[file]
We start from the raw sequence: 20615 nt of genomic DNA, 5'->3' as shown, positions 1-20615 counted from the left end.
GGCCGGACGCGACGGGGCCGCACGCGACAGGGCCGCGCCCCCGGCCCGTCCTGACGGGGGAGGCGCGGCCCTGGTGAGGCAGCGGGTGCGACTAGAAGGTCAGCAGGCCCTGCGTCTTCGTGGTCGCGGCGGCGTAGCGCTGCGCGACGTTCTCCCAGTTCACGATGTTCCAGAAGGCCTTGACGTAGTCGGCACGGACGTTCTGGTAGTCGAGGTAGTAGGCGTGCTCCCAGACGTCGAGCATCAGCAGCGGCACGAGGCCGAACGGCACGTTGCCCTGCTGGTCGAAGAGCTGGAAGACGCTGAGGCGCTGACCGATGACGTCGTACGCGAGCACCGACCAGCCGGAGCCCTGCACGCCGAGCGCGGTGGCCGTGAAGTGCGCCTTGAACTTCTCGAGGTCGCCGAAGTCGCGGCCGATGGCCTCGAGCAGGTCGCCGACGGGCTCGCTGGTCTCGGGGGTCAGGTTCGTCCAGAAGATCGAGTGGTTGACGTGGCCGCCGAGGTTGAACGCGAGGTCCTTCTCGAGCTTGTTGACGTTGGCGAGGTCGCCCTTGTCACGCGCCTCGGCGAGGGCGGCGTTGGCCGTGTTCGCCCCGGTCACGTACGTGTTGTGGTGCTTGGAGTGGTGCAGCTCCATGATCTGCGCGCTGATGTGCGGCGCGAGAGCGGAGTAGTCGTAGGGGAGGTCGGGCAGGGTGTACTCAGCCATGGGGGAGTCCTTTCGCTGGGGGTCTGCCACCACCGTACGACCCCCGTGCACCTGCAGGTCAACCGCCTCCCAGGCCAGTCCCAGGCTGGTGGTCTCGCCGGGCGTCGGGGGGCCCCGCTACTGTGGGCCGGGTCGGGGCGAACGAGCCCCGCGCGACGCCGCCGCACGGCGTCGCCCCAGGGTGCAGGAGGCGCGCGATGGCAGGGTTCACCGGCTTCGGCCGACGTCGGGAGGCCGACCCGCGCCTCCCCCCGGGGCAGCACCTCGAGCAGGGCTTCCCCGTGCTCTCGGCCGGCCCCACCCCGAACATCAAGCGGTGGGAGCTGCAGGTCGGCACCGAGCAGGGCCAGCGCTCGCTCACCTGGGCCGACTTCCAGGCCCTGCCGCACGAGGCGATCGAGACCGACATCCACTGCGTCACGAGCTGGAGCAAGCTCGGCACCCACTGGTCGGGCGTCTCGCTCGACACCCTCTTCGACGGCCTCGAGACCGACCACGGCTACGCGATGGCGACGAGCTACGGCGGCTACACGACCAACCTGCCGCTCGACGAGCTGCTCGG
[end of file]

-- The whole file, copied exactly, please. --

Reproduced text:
We start from the raw sequence: 20615 nt of genomic DNA, 5'->3' as shown, positions 1-20615 counted from the left end.
GGCCGGACGCGACGGGGCCGCACGCGACAGGGCCGCGCCCCCGGCCCGTCCTGACGGGGGAGGCGCGGCCCTGGTGAGGCAGCGGGTGCGACTAGAAGGTCAGCAGGCCCTGCGTCTTCGTGGTCGCGGCGGCGTAGCGCTGCGCGACGTTCTCCCAGTTCACGATGTTCCAGAAGGCCTTGACGTAGTCGGCACGGACGTTCTGGTAGTCGAGGTAGTAGGCGTGCTCCCAGACGTCGAGCATCAGCAGCGGCACGAGGCCGAACGGCACGTTGCCCTGCTGGTCGAAGAGCTGGAAGACGCTGAGGCGCTGACCGATGACGTCGTACGCGAGCACCGACCAGCCGGAGCCCTGCACGCCGAGCGCGGTGGCCGTGAAGTGCGCCTTGAACTTCTCGAGGTCGCCGAAGTCGCGGCCGATGGCCTCGAGCAGGTCGCCGACGGGCTCGCTGGTCTCGGGGGTCAGGTTCGTCCAGAAGATCGAGTGGTTGACGTGGCCGCCGAGGTTGAACGCGAGGTCCTTCTCGAGCTTGTTGACGTTGGCGAGGTCGCCCTTGTCACGCGCCTCGGCGAGGGCGGCGTTGGCCGTGTTCGCCCCGGTCACGTACGTGTTGTGGTGCTTGGAGTGGTGCAGCTCCATGATCTGCGCGCTGATGTGCGGCGCGAGAGCGGAGTAGTCGTAGGGGAGGTCGGGCAGGGTGTACTCAGCCATGGGGGAGTCCTTTCGCTGGGGGTCTGCCACCACCGTACGACCCCCGTGCACCTGCAGGTCAACCGCCTCCCAGGCCAGTCCCAGGCTGGTGGTCTCGCCGGGCGTCGGGGGGCCCCGCTACTGTGGGCCGGGTCGGGGCGAACGAGCCCCGCGCGACGCCGCCGCACGGCGTCGCCCCAGGGTGCAGGAGGCGCGCGATGGCAGGGTTCACCGGCTTCGGCCGACGTCGGGAGGCCGACCCGCGCCTCCCCCCGGGGCAGCACCTCGAGCAGGGCTTCCCCGTGCTCTCGGCCGGCCCCACCCCGAACATCAAGCGGTGGGAGCTGCAGGTCGGCACCGAGCAGGGCCAGCGCTCGCTCACCTGGGCCGACTTCCAGGCCCTGCCGCACGAGGCGATCGAGACCGACATCCACTGCGTCACGAGCTGGAGCAAGCTCGGCACCCACTGGTCGGGCGTCTCGCTCGACACCCTCTTCGACGGCCTCGAGACCGACCACGGCTACGCGATGGCGACGAGCTACGGCGGCTACACGACCAACCTGCCGCTCGACGAGCTGCTCGG